A Book of Secrets: Illegitimate Daughters, Absent Fathers
by Michael Holroyd
Farrar, Straus & Giroux
English biographer Sir Michael Holroyd has been bit bad by the Bloomsbury bug—that clique of authors who spawned literary modernism in England during and after the Edwardian Age and whose high priesthood included Virginia Woolf, Lytton Strachey, Vanessa Bell, Duncan Grant, and Roger Fry. Holroyd is obsessed with this group as his two continent-sized biographies, Lytton Strachey and the multi-volume Bernard Shaw, attest. Since Bloomsbury history is evidentially fat with letters, novels, diaries, and memoirs, such a record lures sleuths like Holroyd to remix the group’s labyrinth of motives. It’s the hunt he loves, chasing down their unrequited affairs, their aristocratic snuggling, and their benighted books to tell again their scandalous loves and psychological woes.
Thus, in A Book of Secrets Holroyd clothes lines a half-dozen women, who, spanning a century, stretch out from the nefarious blueblood Ernest Beckett, a.k.a. the second Lord Grimthorpe, who, as the era’s “greatest lover,” marries the 19-year-old American Lucy Lee, juggles her with his first mistress, Josephine (José) Brink, which is followed by (and unconnected to) Lucy’s death at 26, allowing Beckett to dump José and become engaged to Eve Fairfax, the muse of the sculptor Auguste Rodin, whom Beckett soon abandons once his roving eye espies Alice Keppel, who will be the bed-warmer of the Prince of Wales, Edward VII, of the Edwardian Age, but not before Ernest and Alice have a daughter, Violet Keppel, (nee Trefusis), who grows up to be the lover of Vita Sackville-West, herself the paramour of Virginia Woolf and—stay with me —whose sister’s granddaughter, Camilla Parker Bowles, a.k.a. the “Rottweiler,” fulfills this carnal lineage by splitting up Princess Diana and Prince Charles to install herself as the next King of England’s wife.
Any writer would be a fool not to be smitten by such a sordid history.
The surprising drama is that these dalliances were not kept secret. They were encouraged, in part, because aristocrats accepted the contractual nature of unions as the class-based transfer of wealth and genes. As a result, infidelity was thought good for the marriage. Violet and Vita’s three-year assignation is said to have made Vita’s fifty-year marriage to the bisexual diplomat Harold Nicolson secure.
And yet only in the book’s second half, with Violet and Vita’s affair—this, thanks to their letters and to Holroyd’s analysis of Violet’s fiction (all of it, roman-á-clef)—do we arrive at some meaning or purpose to his effort.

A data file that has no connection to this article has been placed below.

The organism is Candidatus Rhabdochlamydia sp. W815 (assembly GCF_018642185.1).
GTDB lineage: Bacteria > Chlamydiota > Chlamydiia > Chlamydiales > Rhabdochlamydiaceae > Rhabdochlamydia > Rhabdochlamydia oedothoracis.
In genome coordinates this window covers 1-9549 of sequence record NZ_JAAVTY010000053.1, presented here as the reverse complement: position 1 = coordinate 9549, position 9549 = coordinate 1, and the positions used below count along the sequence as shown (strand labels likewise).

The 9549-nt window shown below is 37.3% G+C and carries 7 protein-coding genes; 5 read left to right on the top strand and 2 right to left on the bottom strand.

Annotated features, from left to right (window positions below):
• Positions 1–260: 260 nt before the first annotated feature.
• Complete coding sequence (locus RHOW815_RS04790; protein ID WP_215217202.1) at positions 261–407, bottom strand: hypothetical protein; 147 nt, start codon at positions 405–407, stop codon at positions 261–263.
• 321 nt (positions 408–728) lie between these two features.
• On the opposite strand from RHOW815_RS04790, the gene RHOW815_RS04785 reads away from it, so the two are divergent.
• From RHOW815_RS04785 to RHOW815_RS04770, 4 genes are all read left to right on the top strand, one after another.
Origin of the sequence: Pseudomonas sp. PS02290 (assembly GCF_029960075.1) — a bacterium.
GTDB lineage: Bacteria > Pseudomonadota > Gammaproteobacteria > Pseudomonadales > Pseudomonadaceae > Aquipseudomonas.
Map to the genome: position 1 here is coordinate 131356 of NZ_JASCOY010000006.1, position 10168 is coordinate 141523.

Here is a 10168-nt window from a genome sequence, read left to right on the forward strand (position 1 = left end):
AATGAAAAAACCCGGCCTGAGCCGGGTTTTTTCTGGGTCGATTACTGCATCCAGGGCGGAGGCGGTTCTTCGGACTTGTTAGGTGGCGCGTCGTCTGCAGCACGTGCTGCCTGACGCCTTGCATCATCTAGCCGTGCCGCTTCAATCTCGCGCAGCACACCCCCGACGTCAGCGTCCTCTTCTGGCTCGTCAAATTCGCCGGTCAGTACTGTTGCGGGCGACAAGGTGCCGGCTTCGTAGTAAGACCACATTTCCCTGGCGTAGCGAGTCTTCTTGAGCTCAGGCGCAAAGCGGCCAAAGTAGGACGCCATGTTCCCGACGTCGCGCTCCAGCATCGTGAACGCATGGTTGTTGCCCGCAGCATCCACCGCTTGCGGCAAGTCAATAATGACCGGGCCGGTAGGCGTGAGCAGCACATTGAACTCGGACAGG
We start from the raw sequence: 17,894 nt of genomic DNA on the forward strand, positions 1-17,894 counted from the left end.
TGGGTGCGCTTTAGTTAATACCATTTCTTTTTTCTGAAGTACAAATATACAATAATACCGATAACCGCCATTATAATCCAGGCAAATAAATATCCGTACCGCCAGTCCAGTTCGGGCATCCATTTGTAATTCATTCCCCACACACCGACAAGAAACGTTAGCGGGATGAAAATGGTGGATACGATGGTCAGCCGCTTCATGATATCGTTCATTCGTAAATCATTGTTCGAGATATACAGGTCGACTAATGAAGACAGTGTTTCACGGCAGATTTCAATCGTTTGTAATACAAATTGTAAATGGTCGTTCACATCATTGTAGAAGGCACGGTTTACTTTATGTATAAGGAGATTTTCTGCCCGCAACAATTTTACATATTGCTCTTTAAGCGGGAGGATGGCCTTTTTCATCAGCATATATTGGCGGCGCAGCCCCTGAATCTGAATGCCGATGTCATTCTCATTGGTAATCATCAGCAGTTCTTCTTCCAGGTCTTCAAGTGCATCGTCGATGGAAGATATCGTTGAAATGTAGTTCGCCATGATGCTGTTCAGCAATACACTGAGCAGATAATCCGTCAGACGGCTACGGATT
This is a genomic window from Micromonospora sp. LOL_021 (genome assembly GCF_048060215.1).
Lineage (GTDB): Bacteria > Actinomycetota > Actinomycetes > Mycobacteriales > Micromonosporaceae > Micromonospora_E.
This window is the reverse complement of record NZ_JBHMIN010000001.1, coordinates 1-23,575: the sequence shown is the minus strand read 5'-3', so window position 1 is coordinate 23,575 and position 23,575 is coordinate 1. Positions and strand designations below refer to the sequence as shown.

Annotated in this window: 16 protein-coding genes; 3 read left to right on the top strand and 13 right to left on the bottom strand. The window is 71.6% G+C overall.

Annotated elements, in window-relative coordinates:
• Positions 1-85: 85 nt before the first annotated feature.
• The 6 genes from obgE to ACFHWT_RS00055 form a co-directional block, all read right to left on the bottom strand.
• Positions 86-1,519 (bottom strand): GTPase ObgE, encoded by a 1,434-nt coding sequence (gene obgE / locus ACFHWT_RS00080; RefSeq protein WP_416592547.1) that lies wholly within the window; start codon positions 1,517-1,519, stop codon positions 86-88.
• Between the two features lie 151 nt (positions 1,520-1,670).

But how could Vita pursue a love affair with Violet at the same time as planning a marriage to Harold Nicolson? Violet seemed to float in an illusory world of romantic ecstasy; Harold belonged to the solid world of facts. And Vita needed both fantasy and fact in her life.
Or this smart insight about the aging Violet’s meanness:
The writer [Violet] who worked alone for two or three hours each morning went about her business ruthlessly dissecting the woman [again Violet] who would occupy the rest of the day so emptily in smart society “not caring a damn for anyone.”
It is the ravages of these affairs that Holroyd appears to be after. And yet his endless overturning of the unfaithfulness story belies that tack.
After a time, even Holroyd seems bored. So he inserts himself into the story. His grand entrance comes while visiting Beckett’s sunny Italian villa where some of these liaisons got steamy. But, alas, we get no equivalent heat, just shadow narrative: driving to Gatwick; the flight to Italy with Beckett’s granddaughter; arriving at and touring the villa; his sparsely-attended lecture; and a fluttering over a young translator of Violet’s novels who fondles what she believes is the spirit of Violet rising in Holroyd.
There’s no attempt to dig out any emotional or intellectual doubt Holroyd may harbor about his obsession, which remains unquestioned and worse, unfelt. Why bring up his to-ing and fro-ing if nothing consequential happens? I wondered. The opera is much tidier in the biographer’s tableaux.
Clearly these icons of Romance and Literature quicken his blood. But Holroyd shies away from the alleyways of the self writers discover in pursuit of their most cherished subjects—writers, that is, who tempt themselves with memoir in biography. Instead, he hound-doggedly follows the research trail. And here it’s only so interesting, at best, a literary mirror of the Merchant-Ivory film.
Thomas Larson is the author of The Saddest Music Ever Written: The Story of Samuel Barber’s “Adagio for Strings” and The Memoir and the Memoirist.